If you're even remotely a fan of Lovecraft you know all about Richard Upton Pickman. In case you don't I'll get you up to speed: he paints bad stuff. But what if he also obsessively gazed at the old abandoned Starry Wisdom church up on Federal Hill? So basically if The Haunter of the Dark got its chocolate in Pickman's Model's peanut butter you'd get the events depicted in this film.

hey cool
Generally classy independent Lovecraft movie
but YUCK
Perhaps applied with a bit more force than necessary

I like to get my greedy hands on all this cottage industry Lovecraft stuff, as anything like a true Lovecraft experience cannot be found in movie factory product. I'm such a junkie for Lovecraftian horror that as long as you don't make a too awfully clumsy or overblown mess of it I'm going to trip. Sadly most movies flaunting the L word are exactly a clumsy overblown mess, and add even quite a few more similar adjectives.

I feel like things are getting better though. It clenches my soul to say anything that could be construed as optimistic, but I have to admit I've seen a number of pretty damn decent Lovecraft movies lately. Movie making technology is now in the hands of fringe weirdos, more outlets available, and more actual Lovecraft cultists, the people who get it, are making real movies.

I'm saying this isn't bad, so it's good. It's got proper Lovecrafty stuff like shots of dreary Providence and people not having sex and extra-dimensional space things cutting out insane artists's eyeballs if they don't paint abominations so horrible you can't even imagine.

I kind of appreciate that they didn't actually try to show the paintings. That's the big choice a filmmaker has to make in presenting most Lovecraft stories. Do you show it? (Or in the case of The Music of Erich Zann do you play it?) These things are supposed to shatter the viewer's sanity and leave him muttering and scribbling on the walls in Arkham Sanitarium. Movies can't really do that, and even if they could I imagine it would hurt ticket sales. But movies are a visual media, and if all they're going to do is tell you there's something scary offscreen then you might as well just read the book right?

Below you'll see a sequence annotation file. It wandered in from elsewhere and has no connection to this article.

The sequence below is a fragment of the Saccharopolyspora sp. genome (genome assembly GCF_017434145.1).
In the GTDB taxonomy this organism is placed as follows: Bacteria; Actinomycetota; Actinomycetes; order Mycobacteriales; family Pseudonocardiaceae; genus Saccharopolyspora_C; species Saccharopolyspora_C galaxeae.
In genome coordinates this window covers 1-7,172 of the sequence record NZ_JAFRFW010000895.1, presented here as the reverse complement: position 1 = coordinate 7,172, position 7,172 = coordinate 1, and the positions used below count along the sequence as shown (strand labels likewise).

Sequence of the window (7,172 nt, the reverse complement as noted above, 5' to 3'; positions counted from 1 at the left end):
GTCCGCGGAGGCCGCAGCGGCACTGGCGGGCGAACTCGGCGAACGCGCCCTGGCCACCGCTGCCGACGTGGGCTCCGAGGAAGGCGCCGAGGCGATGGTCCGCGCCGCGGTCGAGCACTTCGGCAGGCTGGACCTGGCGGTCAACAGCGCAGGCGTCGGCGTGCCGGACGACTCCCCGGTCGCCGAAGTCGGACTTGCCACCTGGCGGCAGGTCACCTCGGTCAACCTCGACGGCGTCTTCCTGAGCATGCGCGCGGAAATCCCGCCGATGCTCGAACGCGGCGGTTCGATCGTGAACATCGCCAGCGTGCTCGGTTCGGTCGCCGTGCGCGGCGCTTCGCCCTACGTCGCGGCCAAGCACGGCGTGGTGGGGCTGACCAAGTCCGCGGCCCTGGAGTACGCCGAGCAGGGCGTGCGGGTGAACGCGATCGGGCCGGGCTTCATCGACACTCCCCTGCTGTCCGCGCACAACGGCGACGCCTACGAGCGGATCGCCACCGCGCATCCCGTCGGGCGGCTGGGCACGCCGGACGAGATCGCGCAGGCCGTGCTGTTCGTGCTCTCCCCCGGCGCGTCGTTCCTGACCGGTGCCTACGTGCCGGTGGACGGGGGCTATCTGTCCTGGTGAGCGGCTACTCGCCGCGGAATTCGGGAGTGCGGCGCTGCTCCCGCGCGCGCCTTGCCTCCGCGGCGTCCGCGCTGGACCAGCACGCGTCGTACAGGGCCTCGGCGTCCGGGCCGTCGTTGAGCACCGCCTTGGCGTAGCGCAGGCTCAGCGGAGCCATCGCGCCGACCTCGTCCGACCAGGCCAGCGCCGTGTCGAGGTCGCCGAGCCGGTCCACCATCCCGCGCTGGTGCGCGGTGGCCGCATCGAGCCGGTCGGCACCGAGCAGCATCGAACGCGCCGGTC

Well that's the question. My personal feeling is you can do it either way, or anything any way, as long as you do it well. An understated movie that doesn't show its naughty bits can still be very effective if it nails the vibe. On the other hand, even though insanity-driving horrors cannot be depicted, you can still show something fantastic.

The problem with Lovecraft stories is in the first place his characters are basically null, and in the second the images are meant to be so unutterably confounding to the human brain that you have to show something really really fantastic to even be in the ball park. I'm saying either way it's hard to do Lovecraft, and slightly above average is pretty much the bar.

Which is how I'd describe this movie. Yeah some of the acting is a bit forced, demonic voices a little too demony, crazy artist in the asylum a little too crazy, ending a bit telegraphed, but I thought the main guy was suitably tormented and the squishing together of the two stories didn't provoke too much indignant harrumphing of my delicate Lovecraft purist sensibilities. And at the end of the day I'd rather see no painting than a big comic book werewolf or something.

Pickman's Model is one of the more popular of HPL's stories for short film adaptation, so while we're here conveniently talking about it I'd like to recommend, nay demand, that you track down yourself a copy of The H.P. Lovecraft Collection volume 4, Pickman's Model, which as you read this may or may not still be in production and available from Arkham Bazaar. It features 3 fairly substantial short films of the story, with the centrepiece being a Chilean production titled Chilean Gothic which is my personal favourite of all adaptations, including this one. It's full of dark city alleys and dripping tunnels and sewer rats and the madness of doom and all that classic Gothic horror atmosphere.

Oh and get all the other volumes too. There's some must own stuff in there for the connoisseur and the collection is mostly free of the really low grade productions one encounters in the dark recesses of amateur Lovecraft cinema. What else are you going to buy, the dozenth special edition of Halloween?